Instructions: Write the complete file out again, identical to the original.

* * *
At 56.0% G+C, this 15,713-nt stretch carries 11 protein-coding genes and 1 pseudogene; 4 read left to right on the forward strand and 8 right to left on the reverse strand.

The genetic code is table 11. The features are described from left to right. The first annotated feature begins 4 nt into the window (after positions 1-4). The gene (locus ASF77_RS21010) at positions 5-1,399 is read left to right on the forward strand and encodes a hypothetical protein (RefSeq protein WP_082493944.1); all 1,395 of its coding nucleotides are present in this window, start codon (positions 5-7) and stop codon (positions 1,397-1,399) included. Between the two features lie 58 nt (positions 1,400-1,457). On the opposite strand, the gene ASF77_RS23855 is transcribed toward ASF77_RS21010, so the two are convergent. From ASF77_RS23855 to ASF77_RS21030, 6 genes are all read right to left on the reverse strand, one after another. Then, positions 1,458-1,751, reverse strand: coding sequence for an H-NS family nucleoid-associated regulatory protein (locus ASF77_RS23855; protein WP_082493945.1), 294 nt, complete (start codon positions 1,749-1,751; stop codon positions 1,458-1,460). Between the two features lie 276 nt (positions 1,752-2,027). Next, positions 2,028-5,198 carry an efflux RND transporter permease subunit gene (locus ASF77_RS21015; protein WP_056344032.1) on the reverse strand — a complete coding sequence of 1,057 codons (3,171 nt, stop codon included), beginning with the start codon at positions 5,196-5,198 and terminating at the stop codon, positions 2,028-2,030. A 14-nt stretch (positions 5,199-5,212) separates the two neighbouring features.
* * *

At 56.0% G+C, this 15,713-nt stretch carries 11 protein-coding genes and 1 pseudogene; 4 read left to right on the forward strand and 8 right to left on the reverse strand.

The genetic code is table 11. The features are described from left to right. The first annotated feature begins 4 nt into the window (after positions 1-4). The gene (locus ASF77_RS21010) at positions 5-1,399 is read left to right on the forward strand and encodes a hypothetical protein (RefSeq protein WP_082493944.1); all 1,395 of its coding nucleotides are present in this window, start codon (positions 5-7) and stop codon (positions 1,397-1,399) included. Between the two features lie 58 nt (positions 1,400-1,457). On the opposite strand, the gene ASF77_RS23855 is transcribed toward ASF77_RS21010, so the two are convergent. From ASF77_RS23855 to ASF77_RS21030, 6 genes are all read right to left on the reverse strand, one after another. Then, positions 1,458-1,751, reverse strand: coding sequence for an H-NS family nucleoid-associated regulatory protein (locus ASF77_RS23855; protein WP_082493945.1), 294 nt, complete (start codon positions 1,749-1,751; stop codon positions 1,458-1,460). Between the two features lie 276 nt (positions 1,752-2,027). Next, positions 2,028-5,198 carry an efflux RND transporter permease subunit gene (locus ASF77_RS21015; protein WP_056344032.1) on the reverse strand — a complete coding sequence of 1,057 codons (3,171 nt, stop codon included), beginning with the start codon at positions 5,196-5,198 and terminating at the stop codon, positions 2,028-2,030. A 14-nt stretch (positions 5,199-5,212) separates the two neighbouring features.